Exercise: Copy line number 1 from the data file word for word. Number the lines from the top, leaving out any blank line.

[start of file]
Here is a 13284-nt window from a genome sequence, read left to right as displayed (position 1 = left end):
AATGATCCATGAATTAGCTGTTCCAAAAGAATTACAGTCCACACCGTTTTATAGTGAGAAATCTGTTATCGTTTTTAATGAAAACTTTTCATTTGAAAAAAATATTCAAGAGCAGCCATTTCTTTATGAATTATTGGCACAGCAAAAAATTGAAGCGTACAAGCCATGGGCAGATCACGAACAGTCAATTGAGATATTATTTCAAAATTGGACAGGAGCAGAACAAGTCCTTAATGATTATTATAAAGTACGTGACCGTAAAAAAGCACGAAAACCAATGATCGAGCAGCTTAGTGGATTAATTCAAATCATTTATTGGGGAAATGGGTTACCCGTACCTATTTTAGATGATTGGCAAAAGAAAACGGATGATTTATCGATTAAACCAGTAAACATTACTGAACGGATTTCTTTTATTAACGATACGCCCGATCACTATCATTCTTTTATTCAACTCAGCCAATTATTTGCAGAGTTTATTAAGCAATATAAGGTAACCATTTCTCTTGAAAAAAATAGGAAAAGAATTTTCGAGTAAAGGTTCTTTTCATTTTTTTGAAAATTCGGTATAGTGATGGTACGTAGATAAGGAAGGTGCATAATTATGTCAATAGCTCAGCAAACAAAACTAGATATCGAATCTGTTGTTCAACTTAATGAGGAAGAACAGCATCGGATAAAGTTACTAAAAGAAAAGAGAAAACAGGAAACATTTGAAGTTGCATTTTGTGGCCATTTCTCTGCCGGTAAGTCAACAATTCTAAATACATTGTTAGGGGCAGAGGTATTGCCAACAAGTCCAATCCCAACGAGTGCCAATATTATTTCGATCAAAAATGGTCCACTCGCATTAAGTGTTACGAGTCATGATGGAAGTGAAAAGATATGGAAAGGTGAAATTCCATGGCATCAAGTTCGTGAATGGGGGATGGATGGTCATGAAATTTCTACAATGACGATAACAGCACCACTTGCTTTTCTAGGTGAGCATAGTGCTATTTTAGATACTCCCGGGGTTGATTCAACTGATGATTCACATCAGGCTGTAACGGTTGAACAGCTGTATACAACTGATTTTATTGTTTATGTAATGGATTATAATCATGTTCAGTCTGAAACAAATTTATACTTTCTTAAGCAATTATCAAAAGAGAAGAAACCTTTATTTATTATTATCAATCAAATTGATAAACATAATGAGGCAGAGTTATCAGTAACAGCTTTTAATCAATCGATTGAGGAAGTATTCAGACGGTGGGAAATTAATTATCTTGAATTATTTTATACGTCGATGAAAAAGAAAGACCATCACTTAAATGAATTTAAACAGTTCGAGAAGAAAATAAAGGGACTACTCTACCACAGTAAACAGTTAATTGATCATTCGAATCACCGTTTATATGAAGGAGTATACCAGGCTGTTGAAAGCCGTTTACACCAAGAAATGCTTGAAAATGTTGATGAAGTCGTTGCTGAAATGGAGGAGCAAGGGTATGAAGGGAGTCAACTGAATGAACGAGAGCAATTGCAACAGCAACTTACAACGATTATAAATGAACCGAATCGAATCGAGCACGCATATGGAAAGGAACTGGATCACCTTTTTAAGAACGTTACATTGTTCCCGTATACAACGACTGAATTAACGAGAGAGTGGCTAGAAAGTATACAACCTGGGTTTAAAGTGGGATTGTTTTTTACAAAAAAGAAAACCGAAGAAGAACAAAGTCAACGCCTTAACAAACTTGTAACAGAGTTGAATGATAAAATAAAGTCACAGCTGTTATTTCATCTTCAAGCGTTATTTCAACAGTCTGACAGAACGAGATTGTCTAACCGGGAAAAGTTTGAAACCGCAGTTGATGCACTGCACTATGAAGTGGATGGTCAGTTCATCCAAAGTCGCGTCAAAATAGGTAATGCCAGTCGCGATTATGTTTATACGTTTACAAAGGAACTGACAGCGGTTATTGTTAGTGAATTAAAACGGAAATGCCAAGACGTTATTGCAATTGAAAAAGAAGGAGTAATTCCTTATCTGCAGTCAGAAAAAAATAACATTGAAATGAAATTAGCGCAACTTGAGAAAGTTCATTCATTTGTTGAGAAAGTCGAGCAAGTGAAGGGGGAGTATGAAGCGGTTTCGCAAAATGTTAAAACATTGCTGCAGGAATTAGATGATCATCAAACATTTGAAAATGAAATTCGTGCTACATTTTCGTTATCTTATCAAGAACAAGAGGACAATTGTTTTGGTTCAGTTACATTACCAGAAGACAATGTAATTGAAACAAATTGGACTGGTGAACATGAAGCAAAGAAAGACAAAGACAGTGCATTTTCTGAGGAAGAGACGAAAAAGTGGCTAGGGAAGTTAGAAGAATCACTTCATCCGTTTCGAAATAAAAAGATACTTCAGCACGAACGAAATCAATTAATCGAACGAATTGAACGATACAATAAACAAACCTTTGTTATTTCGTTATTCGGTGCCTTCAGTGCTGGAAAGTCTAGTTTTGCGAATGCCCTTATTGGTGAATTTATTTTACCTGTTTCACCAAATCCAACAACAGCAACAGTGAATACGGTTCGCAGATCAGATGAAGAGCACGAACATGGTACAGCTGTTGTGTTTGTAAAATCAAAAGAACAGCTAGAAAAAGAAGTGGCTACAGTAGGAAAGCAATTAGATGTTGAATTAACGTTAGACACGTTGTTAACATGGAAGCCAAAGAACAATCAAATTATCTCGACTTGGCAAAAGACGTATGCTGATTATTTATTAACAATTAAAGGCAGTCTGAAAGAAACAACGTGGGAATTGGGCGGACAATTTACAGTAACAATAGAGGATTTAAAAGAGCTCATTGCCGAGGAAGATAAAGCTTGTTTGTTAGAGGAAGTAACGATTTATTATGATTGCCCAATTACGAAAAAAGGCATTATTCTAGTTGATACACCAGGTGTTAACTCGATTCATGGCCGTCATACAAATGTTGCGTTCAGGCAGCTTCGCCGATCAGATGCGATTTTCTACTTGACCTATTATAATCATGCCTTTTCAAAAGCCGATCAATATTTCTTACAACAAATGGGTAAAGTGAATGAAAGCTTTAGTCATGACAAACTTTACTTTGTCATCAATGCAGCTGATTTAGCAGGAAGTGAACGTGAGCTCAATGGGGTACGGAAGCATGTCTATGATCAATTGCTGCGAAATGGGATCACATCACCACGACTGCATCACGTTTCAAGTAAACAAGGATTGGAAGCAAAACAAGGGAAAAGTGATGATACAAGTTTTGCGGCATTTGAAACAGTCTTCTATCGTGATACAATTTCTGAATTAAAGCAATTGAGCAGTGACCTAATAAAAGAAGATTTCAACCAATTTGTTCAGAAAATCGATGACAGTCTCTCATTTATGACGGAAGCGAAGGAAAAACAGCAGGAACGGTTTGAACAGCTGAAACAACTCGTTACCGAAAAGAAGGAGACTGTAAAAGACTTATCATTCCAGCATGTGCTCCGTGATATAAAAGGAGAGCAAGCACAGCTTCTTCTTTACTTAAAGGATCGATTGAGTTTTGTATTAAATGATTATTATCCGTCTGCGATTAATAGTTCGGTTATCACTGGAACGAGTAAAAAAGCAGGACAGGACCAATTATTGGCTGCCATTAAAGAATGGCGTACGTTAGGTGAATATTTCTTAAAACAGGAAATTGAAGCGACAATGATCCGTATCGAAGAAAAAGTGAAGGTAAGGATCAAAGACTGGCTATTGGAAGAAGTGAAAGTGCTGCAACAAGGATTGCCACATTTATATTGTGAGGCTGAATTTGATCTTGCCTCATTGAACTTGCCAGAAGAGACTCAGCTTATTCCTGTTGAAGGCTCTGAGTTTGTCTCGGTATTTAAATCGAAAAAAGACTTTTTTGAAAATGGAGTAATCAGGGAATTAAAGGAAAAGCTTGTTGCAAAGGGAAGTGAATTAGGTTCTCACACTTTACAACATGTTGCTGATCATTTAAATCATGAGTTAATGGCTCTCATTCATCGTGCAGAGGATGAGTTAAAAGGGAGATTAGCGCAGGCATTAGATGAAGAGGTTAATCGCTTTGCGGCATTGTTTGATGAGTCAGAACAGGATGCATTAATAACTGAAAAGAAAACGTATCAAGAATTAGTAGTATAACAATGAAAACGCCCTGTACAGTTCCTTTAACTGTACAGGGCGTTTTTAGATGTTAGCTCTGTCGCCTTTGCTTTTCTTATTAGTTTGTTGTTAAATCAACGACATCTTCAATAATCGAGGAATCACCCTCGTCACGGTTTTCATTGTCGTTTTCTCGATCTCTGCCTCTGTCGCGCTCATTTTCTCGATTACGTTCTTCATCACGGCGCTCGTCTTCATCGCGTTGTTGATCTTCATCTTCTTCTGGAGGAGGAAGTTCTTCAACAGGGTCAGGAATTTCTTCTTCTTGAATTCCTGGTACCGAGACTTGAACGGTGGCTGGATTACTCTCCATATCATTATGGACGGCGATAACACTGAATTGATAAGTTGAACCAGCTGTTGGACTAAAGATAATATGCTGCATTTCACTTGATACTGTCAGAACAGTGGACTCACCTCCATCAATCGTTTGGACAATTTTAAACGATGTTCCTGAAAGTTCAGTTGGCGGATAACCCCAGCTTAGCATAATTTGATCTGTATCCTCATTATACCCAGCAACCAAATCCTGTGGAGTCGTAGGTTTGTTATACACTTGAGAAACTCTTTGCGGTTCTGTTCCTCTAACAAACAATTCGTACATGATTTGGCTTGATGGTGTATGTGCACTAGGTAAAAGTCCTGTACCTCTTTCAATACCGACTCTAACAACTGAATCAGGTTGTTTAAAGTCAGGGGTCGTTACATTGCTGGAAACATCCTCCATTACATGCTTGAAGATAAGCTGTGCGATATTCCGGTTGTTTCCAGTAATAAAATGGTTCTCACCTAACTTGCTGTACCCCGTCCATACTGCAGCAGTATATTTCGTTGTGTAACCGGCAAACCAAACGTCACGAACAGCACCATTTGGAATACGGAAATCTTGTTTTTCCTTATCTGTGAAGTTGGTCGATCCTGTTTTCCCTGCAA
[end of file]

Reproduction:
Here is a 13284-nt window from a genome sequence, read left to right as displayed (position 1 = left end):